Embracing humanity in the face of death: Why do existential concerns moderate ingroup humanization?

Jeroen Vaes, Paul G. Bain, Brock Bastian

Research output: Contribution to journalArticlepeer-review

3 Citations (SciVal)


People humanize their ingroup to address existential concerns about their mortality, but the reasons why they do so remain ambiguous. One explanation is that people humanize their ingroup to bolster their social identity in the face of their mortality. Alternatively, people might be motivated to see their ingroup as more uniquely human (UH) to distance themselves from their corporeal "animal" nature. These explanations were tested in Australia, where social identity is tied less to UH and more to human nature (HN) which does not distinguish humans from animals. Australians attributed more HN traits to the ingroup when mortality was salient, while the attribution of UH traits remained unchanged. This indicates that the mortality-buffering function of ingroup humanization lies in reinforcing the humanness of our social identity, rather than just distancing ourselves from our animal nature. Implications for (de)humanization in intergroup relations are discussed.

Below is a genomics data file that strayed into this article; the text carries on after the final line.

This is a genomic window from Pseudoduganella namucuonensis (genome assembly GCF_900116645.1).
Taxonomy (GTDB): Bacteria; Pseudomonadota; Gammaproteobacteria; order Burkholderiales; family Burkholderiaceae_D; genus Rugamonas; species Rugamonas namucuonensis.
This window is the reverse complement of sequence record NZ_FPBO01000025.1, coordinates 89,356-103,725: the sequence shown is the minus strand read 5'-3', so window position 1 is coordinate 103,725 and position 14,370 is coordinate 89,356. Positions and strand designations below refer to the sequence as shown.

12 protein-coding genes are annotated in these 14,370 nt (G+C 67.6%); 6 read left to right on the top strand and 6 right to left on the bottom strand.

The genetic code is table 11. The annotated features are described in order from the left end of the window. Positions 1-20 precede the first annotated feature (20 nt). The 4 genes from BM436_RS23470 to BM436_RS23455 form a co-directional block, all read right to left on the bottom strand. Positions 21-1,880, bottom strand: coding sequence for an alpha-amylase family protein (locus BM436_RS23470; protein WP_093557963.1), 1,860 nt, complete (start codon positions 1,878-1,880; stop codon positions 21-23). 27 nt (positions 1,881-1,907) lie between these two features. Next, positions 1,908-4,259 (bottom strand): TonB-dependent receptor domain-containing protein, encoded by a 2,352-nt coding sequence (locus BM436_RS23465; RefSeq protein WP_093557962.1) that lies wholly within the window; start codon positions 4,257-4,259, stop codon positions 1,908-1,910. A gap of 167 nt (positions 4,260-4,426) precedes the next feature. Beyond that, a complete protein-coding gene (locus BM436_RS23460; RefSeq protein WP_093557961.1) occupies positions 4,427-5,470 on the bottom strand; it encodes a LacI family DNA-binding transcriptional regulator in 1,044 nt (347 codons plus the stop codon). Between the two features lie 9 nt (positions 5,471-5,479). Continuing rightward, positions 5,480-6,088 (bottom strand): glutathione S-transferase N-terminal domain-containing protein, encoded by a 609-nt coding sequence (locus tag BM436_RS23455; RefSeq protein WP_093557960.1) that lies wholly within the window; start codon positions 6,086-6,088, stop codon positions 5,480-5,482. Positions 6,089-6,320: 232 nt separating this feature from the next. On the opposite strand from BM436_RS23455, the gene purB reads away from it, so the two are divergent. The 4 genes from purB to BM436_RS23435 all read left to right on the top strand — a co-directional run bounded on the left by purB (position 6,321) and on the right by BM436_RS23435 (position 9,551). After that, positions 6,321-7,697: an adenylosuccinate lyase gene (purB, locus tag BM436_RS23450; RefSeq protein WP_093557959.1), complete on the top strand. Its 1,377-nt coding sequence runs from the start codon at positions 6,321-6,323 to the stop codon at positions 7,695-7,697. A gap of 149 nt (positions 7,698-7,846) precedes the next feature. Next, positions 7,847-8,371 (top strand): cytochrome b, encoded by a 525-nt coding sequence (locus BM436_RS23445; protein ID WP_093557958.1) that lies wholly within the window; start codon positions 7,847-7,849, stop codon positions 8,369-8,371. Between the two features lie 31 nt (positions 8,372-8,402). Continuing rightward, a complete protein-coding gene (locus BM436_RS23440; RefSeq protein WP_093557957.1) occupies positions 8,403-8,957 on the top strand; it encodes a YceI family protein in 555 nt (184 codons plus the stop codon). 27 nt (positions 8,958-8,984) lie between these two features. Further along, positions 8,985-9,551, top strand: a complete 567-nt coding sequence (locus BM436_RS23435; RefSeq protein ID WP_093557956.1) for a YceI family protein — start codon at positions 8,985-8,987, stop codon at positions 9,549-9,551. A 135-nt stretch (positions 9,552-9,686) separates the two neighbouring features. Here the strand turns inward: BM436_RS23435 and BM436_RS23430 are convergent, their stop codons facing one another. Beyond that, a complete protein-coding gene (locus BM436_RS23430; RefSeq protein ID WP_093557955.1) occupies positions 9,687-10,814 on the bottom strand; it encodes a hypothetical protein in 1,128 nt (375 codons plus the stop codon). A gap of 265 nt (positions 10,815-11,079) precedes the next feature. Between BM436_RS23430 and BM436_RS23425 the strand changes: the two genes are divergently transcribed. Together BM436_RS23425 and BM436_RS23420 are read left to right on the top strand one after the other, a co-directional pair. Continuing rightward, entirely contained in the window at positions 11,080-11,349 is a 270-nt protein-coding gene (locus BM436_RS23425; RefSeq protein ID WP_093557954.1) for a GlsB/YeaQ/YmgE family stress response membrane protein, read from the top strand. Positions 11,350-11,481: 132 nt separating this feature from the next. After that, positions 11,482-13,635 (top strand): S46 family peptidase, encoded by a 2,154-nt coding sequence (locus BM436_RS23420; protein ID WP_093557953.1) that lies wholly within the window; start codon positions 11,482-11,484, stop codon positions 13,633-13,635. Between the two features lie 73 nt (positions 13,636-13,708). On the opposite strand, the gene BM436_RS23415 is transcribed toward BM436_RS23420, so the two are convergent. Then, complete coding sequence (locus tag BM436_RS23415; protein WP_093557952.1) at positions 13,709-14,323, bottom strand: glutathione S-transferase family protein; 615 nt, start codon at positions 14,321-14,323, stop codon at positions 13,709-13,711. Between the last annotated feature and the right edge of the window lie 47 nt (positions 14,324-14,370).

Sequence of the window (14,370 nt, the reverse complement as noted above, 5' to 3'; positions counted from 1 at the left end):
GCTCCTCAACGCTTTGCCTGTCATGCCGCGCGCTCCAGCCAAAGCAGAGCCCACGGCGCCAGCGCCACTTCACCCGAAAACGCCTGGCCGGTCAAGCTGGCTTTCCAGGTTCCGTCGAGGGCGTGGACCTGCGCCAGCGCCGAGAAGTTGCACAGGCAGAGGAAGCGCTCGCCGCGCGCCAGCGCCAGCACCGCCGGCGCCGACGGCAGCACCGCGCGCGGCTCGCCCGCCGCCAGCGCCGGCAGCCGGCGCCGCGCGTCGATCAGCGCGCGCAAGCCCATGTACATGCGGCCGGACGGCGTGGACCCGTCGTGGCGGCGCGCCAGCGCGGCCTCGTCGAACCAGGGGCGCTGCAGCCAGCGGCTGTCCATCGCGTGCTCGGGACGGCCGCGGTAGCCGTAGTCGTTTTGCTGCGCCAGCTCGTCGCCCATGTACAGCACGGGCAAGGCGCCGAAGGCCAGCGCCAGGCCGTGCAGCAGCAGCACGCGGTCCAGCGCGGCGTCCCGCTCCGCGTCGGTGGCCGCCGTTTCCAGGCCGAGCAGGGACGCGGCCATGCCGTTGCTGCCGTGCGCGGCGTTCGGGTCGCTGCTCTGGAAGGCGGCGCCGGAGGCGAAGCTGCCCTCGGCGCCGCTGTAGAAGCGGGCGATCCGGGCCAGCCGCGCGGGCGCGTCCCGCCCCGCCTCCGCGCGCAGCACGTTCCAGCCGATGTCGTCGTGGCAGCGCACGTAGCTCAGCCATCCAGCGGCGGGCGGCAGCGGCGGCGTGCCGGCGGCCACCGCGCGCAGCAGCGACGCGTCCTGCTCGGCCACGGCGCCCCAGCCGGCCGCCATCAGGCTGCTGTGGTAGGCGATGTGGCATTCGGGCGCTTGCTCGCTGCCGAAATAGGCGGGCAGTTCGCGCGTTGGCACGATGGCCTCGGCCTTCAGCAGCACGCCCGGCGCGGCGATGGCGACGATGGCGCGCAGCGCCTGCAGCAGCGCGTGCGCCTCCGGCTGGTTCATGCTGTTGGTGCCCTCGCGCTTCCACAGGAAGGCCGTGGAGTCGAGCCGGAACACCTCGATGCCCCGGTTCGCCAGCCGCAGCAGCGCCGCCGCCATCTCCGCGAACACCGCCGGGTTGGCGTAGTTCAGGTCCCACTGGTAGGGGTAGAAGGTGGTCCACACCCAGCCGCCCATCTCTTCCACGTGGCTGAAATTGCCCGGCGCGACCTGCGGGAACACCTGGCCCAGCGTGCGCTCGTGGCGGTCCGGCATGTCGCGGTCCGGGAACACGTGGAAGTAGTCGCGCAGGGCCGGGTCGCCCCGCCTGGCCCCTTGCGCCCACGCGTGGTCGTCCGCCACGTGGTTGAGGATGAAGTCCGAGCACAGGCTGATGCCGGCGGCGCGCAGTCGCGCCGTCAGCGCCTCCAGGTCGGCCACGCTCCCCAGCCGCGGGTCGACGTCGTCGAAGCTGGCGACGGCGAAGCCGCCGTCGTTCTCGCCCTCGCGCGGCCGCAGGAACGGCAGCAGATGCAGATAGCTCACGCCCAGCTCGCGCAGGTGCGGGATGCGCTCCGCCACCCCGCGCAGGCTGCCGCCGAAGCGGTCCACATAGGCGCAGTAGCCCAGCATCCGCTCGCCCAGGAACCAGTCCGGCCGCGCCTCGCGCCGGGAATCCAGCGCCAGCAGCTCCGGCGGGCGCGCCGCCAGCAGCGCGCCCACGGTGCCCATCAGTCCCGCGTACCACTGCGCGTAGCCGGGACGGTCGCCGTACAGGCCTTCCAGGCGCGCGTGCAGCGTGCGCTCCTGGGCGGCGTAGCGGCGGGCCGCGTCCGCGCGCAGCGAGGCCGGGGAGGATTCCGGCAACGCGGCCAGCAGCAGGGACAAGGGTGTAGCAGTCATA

Original languageEnglish
Pages (from-to)537-545
Number of pages9
JournalJournal of Social Psychology
Issue number6
Early online date20 Aug 2014
Publication statusE-pub ahead of print - 20 Aug 2014


  • human nature
  • human uniqueness
  • ingroup humanization
  • mortality salience

ASJC Scopus subject areas

  • Social Psychology


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